Then there are the song requests, faking songs, the garter ceremony, the bouquet toss, the nephew that wants to sit in on the drums, the stoned uncle who has to sing "Yesterday" with the band, rules on mingling, dealing with intoxicated guests, the money arrangements for an extra hour of playing, local union issues, the clothes you need, the agent's fee or the double payment for the band leader.

    Whew! There's a lot to know!!
  5. sedgdog


    Jan 26, 2002
    Pasco, WA
    Purchase "The Working Bassist Toolkit" by Ed Friedland.
  6. Passinwind

    Passinwind I Know Nothing Supporting Member Commercial User

    Dec 3, 2003
    Columbia River Gorge, WA.
    Owner/Designer &Toaster Tech Passinwind Electronics
    Word. I just played a really goofy one last night. We only do jazz and old pop standards, and make this very clear when we book. So we run into a bunch of dance instructors at the gig, and they want country swing and novelty songs, played at very specific tempos no less. We got close enough, but it was definitely a stretch. Other wedding bands I've worked with have to do all those styles you mentioned and more, usually. We have a little niche and just run with that though.

    The next one we've booked is now asking for Armenian folk songs (which are kinda cool, it turns out), after they had already approved our 180 song book as all we needed. Today we get a request for several klezmer songs as well. :rolleyes: I'm OK with all of this to a degree (but then I don't have to learn the words or transcribe the charts), but I'm also learning why you have to bid these jobs so high. ;)
  7. I wouldn't try and learn a bunch of "wedding tunes" as every band has a different play list. Sure there are common tunes that most everyone will play i.e. Play that Funky Music, At Last, Brick House, but each band varies. Just learn how to learn tunes quick and you'll be ready. Check out gigmasters.com and you can look at a lot of wedding bands playlists.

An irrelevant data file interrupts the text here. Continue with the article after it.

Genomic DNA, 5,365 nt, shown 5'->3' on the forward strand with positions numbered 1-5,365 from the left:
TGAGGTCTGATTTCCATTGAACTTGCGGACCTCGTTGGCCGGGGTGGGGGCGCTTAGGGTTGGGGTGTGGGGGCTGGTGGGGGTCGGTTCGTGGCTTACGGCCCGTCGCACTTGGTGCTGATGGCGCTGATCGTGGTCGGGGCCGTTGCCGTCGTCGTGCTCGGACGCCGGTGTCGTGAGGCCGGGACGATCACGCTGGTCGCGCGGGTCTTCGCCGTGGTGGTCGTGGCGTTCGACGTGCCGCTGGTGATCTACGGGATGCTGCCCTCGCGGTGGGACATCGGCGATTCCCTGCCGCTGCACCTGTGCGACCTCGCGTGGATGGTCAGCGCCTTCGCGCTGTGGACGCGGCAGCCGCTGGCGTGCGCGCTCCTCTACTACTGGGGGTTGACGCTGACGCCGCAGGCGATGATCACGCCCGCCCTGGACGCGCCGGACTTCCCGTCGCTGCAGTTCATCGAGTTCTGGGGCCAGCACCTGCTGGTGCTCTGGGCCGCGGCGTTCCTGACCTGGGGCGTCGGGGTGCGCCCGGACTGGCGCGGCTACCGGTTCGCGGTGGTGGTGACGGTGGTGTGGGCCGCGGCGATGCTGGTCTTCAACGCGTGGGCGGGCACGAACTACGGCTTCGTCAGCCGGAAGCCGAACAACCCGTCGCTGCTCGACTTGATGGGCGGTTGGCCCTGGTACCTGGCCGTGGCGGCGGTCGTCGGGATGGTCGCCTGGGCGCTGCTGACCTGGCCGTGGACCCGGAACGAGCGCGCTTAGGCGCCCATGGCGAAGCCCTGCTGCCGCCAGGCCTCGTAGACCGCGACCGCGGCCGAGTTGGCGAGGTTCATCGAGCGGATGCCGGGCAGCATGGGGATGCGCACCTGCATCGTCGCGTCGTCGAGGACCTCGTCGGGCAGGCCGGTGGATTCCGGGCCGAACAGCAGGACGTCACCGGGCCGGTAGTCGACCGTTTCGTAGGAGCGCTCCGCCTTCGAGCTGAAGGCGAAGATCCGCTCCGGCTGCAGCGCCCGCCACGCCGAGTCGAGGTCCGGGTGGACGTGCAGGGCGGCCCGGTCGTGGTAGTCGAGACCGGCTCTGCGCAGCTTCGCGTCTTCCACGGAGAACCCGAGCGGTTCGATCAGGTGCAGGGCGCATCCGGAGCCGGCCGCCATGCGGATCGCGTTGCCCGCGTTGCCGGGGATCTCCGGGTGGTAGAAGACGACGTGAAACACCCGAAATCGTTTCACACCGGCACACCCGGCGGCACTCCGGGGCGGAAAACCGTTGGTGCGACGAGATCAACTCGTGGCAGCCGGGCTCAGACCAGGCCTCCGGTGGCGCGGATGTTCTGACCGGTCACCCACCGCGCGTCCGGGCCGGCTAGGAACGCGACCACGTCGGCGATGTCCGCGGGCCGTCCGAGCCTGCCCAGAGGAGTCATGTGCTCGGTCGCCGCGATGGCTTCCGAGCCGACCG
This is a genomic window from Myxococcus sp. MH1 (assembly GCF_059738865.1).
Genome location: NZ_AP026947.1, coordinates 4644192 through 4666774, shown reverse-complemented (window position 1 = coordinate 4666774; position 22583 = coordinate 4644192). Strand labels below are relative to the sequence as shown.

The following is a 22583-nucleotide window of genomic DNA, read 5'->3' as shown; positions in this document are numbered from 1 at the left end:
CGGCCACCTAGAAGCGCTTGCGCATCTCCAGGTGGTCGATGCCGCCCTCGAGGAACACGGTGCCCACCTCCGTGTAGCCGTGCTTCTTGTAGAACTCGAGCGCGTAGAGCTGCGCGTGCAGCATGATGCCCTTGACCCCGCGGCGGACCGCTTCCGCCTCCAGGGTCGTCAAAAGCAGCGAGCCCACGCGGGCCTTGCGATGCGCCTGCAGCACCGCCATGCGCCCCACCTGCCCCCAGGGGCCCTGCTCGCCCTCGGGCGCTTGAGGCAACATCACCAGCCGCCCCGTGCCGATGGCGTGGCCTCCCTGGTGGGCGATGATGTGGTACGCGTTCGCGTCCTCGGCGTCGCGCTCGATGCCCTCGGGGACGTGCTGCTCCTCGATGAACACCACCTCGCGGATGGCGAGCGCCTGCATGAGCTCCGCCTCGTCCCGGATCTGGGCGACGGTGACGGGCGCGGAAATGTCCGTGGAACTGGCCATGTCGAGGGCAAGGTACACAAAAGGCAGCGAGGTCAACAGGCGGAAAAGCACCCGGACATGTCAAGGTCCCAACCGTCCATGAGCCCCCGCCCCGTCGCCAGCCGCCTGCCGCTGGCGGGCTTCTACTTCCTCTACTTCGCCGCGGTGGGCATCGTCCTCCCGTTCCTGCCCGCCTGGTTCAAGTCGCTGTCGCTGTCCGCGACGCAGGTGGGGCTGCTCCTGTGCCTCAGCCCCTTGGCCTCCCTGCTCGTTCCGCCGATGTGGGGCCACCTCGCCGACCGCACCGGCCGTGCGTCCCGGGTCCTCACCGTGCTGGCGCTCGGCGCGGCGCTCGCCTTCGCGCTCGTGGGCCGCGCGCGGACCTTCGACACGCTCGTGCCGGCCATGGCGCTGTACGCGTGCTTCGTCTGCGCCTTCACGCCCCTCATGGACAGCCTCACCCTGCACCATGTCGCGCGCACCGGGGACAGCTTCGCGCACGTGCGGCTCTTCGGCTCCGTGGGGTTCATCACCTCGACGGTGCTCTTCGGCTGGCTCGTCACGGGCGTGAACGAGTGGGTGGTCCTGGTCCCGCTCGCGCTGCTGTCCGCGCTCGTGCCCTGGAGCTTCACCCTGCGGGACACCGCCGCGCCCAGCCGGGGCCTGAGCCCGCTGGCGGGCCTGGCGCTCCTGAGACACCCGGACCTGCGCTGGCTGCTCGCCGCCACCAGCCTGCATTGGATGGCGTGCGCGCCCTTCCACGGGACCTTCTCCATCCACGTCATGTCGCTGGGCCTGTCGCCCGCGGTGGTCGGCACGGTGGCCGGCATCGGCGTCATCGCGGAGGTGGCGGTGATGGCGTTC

I personally love wedding gig's and find them alot easier than club gig's. First off the pay is way way better than clubs and the gig is usually alot shorter. Getting $1,500 to 5K is the usual range depending on how many pieces. Most of the time you get food and sometimes even an open bar or bottles of wine. If you get people to give speeches and toast's you can really cut down on the actual performance time. Yeah you have to be ready to go back to the top of a tune to extend it especially during a "Dollar dance" or such, but thats not that hard.
    The down side is you'll probably have to play Brown Eyed Girl, Mustang Sally and a slew of others that are as old and tired as the Father of the Bride :)

    The biggest hurtle I always encounter is the Bride or Groom have seen the band and want to hire you and dig the playlist, it's the Parents (who are paying you generally) that scrutinize your list and want a bunch of 40's standards and will inevitably complain about volume.

    The key is you have to make the party happen, you have to get them up and on the dance floor, so you must be entertaining and not just musical. You'll have to get "gig suits" too as old jeans and t-shirts just don't cut it at wedding gig's. Maybe even do a few "steps"
    There is definatly a level of schmaltz that you have to endure but the money can be very rewarding.
    Good luck